Addition to the National Register of Historic Places provides direct and indirect benefits to the property owner. The incentives for being on the National Register are divided into owner-occupied and commercial categories.
Owner-Occupied incentives: The National Register listing affords property owners fast-track consideration for tax breaks. Classification as a non-commercial historic residential property on the state level will reduce by one-half the taxable portion of the property versus an owner-occupied primary residence. This classification, however, requires compliance with a list of criteria that reflects the requirements for the National Register. Once classified as “non-commercial historic property,” the tax rate decreases from 10% to a 5% tax rate. This special rate will be in effect for 15 years and then the property owner must reapply for the tax reduction. This classification is available to anyone in a historic home, listing on the local or National Register streamlines the process. The property owner must complete and submit the State of Arizona Historic Property Tax Reclassification Application for Residential, Owner-Occupied Properties.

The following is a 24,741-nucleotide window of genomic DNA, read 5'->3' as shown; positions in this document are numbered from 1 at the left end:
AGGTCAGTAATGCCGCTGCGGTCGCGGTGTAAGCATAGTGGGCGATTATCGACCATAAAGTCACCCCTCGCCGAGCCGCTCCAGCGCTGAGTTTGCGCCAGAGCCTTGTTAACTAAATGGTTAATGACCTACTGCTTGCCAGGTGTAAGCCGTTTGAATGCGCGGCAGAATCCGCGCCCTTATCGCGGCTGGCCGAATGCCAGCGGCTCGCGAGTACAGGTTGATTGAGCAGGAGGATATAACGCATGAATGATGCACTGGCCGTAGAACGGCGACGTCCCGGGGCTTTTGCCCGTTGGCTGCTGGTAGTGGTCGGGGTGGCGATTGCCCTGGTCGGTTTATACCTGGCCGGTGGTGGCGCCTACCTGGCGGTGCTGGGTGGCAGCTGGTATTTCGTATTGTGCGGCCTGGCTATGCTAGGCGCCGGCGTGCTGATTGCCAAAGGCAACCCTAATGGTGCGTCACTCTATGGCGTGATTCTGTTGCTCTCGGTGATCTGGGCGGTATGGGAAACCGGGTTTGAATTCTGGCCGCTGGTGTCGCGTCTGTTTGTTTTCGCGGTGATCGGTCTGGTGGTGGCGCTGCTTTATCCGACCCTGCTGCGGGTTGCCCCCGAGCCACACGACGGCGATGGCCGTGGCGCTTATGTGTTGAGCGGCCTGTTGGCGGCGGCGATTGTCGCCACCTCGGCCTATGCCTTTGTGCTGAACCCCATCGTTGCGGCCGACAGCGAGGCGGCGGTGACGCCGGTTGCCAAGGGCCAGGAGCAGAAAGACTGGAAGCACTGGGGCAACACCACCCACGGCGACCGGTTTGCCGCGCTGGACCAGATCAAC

Commercial incentives: The National Register of Historic Places and state level incentives provide assistance to commercial property owners. The federal government provides tax incentives to commercial, historic properties. By being listed on the National Register, a property owner of a depreciable (income producing) building can apply for a 20% tax credit. If a property is not on the National Register, but was in use before 1936, then a 10% tax credit might apply. These two credits cannot be combined, but are not the only options for federal aid in historic preservation. Other tax benefits for granting an easement exist. This benefit is calculated by taking the fair market value of the property before the easement and comparing it to the fair market value of the property after the easement. If there is a positive impact on the value of the property the taxation rate does not increase. This benefit can be combined with the 20% tax credit, if other conditions are met. In addition to tax incentives, the Federal Historic Preservation Fund (HPF) exists as a source of funds to encourage non-federal spending and investment in historic preservation. The State Historic Preservation Office administers the disbursement of this fund, and a minimum of 10% of the fund is earmarked for certified local governments. It requires a 2/3 match from a non-federal source. Historical Application for Income Producing Properties